Technology of the Month
Geothermal Heat Pump systems, sometimes referred to as Ground-Source Heat Pump (GSHP) systems, are HVAC systems with nominal operational energy and maintenance requirements. GSHP systems use the relatively constant temperature of the subsurface as a thermal reservoir for transferring heat. These systems are different from Direct Source Geothermal or Enhanced Geothermal Systems, which utilize very hot hydrothermal waters for heating and electricity generation.
GSHPs can be used for space heating and cooling, as well as heating water for various purposes. Overall, the efficiencies for GSHPs are higher than Air-Source Heat Pumps, since the ground mean temperatures are more stable than seasonal air temperatures. GSHP systems have been in use for over 70 years, with mounting research validating its long-term cost savings and environmental benefits. It is a well-established technology that should be considered for sites with high heating and cooling needs. GSHP systems can complement existing HVAC components and may prove to be the economical solution for a variety of sites.
The GSHP systems that seem to work well in New Jersey are either a closed loop (vertical or horizontal) design where the ground is used as the heat source or heat sink, or an open loop design where water from aquifers act as the heat source or heat sink.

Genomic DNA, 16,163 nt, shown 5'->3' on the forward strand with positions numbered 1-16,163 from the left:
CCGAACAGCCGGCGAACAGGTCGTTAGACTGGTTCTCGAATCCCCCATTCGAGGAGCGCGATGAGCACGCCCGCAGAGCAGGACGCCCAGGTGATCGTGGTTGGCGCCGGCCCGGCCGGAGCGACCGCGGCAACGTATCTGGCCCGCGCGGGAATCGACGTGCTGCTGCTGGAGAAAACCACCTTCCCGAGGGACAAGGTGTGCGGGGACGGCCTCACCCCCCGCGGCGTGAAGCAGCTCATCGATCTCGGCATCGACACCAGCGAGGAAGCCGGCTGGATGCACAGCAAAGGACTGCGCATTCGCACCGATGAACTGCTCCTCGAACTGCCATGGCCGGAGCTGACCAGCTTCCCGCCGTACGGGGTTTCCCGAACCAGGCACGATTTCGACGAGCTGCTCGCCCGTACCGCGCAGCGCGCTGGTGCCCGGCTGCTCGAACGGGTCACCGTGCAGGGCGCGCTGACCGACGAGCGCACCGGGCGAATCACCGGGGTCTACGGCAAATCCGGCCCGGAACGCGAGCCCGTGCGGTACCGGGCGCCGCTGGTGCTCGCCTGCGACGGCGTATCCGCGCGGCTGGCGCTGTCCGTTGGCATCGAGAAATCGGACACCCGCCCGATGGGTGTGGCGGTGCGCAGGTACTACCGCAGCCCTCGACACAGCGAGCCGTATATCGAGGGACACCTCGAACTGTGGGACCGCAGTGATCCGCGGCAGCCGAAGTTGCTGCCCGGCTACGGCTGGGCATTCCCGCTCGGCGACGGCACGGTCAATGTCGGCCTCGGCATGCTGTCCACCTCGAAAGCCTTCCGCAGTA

Figure 1. Examples of Open and Closed Loop Geothermal Heat Pump Systems
(Images from: energy.gov/energysaver/geothermal-heat-pumps)
If properly designed and installed, a GSHP system could be a viable energy efficiency option as it can satisfy an entire facility’s heating and cooling needs. Environmental benefits can be realized by the reduction of emitted greenhouse gases and criteria pollutants through lower electricity usage from the grid and the elimination of on-site fossil fuel combustion.
For more information regarding Geothermal Heat Pump systems designs, tax credits, rebates and Sustainable Jersey for Schools certification, visit: